Living at 121 Pepper Street, Robinson matured, but segregation still played a major role in his life. Near his house was North Fair Oaks Street. This was the dividing line in town. Whites lived on one side, blacks on the other, and it was forbidden to cross that line (Allen 17). When Jackie reached high school, his sports career finally began. With the encouragement from his brother Mack, a silver medalist in the Olympics, Robinson became a stand out athlete in several sports and then went on to play at Pasadena Junior College. Eventually, he went on to play football, track, baseball, and basketball at the University of California, Los Angeles. He was still faced with opposition in athletics as the football team had 4 black players, the most integrated in the country at that time. Robinson left UCLA just shy of graduation to pursue his football career in an integrated football league in Honolulu, only to return to play for the Los Angeles Bulldogs after the attack on Pearl Harbor.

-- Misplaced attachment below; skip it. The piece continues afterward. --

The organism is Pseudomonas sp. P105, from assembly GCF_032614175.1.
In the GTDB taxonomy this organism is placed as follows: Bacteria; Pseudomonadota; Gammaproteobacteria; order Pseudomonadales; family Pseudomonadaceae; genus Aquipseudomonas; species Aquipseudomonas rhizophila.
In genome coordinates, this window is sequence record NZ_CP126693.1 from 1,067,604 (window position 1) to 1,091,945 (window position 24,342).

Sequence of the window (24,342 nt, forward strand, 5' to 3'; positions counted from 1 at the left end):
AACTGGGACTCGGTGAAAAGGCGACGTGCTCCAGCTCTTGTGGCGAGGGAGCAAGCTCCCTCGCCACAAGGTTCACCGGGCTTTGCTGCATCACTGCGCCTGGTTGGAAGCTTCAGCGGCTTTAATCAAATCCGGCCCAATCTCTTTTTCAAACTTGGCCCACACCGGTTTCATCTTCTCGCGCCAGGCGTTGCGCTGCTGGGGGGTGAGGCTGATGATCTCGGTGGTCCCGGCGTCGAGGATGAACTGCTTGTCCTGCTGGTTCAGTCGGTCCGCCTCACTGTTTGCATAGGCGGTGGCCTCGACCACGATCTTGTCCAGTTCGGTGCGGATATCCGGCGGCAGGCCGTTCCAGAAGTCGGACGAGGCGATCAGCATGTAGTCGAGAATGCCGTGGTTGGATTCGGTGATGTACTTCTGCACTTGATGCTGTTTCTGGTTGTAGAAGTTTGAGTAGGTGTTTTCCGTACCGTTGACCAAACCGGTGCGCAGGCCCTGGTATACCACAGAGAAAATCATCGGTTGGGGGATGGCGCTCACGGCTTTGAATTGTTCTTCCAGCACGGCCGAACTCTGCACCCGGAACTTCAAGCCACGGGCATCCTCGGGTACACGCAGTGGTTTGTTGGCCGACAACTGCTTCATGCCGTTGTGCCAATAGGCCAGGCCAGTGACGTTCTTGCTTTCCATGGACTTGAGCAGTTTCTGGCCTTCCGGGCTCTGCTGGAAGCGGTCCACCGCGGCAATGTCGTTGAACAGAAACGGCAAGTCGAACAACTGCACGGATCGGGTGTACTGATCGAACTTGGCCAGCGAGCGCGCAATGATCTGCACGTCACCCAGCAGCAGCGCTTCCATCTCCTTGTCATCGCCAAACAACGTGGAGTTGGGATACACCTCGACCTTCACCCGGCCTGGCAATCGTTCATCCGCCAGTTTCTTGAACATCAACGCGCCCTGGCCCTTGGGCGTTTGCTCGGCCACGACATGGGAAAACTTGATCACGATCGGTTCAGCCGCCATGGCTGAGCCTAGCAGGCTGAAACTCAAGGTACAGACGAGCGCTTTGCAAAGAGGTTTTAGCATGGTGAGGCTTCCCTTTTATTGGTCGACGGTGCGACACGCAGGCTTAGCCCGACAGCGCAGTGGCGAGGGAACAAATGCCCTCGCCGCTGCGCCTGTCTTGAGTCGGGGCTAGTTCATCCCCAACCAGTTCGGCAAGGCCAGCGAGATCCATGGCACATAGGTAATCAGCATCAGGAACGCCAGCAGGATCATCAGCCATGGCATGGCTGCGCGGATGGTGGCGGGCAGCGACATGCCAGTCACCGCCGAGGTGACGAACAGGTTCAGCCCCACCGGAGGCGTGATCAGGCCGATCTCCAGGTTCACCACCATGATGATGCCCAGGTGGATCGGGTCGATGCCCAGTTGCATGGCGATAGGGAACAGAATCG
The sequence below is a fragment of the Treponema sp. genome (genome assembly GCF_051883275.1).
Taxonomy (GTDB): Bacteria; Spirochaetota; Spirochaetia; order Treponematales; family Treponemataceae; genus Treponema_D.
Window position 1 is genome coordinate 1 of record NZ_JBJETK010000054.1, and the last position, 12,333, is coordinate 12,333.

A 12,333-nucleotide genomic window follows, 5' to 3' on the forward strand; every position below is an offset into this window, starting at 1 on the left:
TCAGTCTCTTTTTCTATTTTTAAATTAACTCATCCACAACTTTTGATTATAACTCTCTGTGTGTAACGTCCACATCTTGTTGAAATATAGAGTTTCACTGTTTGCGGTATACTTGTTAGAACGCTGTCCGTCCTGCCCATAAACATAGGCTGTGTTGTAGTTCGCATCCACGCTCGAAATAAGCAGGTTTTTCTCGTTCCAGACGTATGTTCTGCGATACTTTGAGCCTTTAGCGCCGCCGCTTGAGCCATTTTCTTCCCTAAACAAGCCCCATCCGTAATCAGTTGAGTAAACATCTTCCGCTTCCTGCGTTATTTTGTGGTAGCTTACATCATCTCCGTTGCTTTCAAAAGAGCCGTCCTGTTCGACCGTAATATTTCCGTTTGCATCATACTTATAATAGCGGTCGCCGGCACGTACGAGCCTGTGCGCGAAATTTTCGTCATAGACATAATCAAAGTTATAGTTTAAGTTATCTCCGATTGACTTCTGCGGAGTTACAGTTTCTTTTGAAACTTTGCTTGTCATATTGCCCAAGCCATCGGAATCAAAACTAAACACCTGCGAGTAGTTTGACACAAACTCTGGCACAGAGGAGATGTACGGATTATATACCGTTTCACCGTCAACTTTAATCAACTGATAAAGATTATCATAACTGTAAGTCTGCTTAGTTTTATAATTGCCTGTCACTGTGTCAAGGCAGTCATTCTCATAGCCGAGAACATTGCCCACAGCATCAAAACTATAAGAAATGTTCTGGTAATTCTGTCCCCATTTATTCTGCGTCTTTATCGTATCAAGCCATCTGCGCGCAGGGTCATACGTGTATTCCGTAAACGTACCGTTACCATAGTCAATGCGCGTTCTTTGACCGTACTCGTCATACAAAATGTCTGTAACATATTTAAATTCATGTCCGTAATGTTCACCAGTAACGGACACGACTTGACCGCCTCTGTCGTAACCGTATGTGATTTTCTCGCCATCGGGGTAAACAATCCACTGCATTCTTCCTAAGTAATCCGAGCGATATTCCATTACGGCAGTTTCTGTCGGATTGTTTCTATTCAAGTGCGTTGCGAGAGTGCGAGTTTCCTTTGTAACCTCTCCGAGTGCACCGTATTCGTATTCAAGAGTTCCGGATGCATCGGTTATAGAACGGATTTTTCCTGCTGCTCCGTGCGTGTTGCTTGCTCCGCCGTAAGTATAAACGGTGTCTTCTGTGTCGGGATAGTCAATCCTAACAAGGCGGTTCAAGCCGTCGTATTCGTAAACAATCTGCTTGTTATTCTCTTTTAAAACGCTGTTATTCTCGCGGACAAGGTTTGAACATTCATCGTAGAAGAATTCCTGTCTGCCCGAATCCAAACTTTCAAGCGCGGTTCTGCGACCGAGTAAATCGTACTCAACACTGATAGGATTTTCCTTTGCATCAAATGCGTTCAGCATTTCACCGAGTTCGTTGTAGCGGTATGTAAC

When the United States entered World War II, Robinson was drafted into the war. Robinson was eager to climb the ranks and become an outstanding soldier because of his competitive mentality. It was always a take no prisoners attitude, even in friendly games of tennis (Kahn 89). Robinson’s need to be the best at everything he did allowed him and a few other black soldiers to apply for the Officer Candidate School (OCS). He was denied with no reasonable explanation other than his skin color because me met all of the requirements and he was an expert marksman. The U.S. secretary of war stated that leadership is not imbedded in the human race yet. (Rampersad 91) A year later, the OCS became integrated and Robinson was admitted into the program, but racism still became a major problem with all of the blacks and whites training and living together. One day, Robinson was at officer training and heard a white officer address a black soldier as a stupid nigger son of a bitch, to which Robinson replied You shouldn’t address your soldiers like that, but Robinson was known for his short temper and when the white officer had a racist reply, Robinson brutally attacked him (Rampersad 94). Events such as this became routine for Robinson, who was frequently involved with the military police. He was soon court marshaled for public drunkenness even though he did not drink, and transferred from base to base until he eventually received an honorary discharge.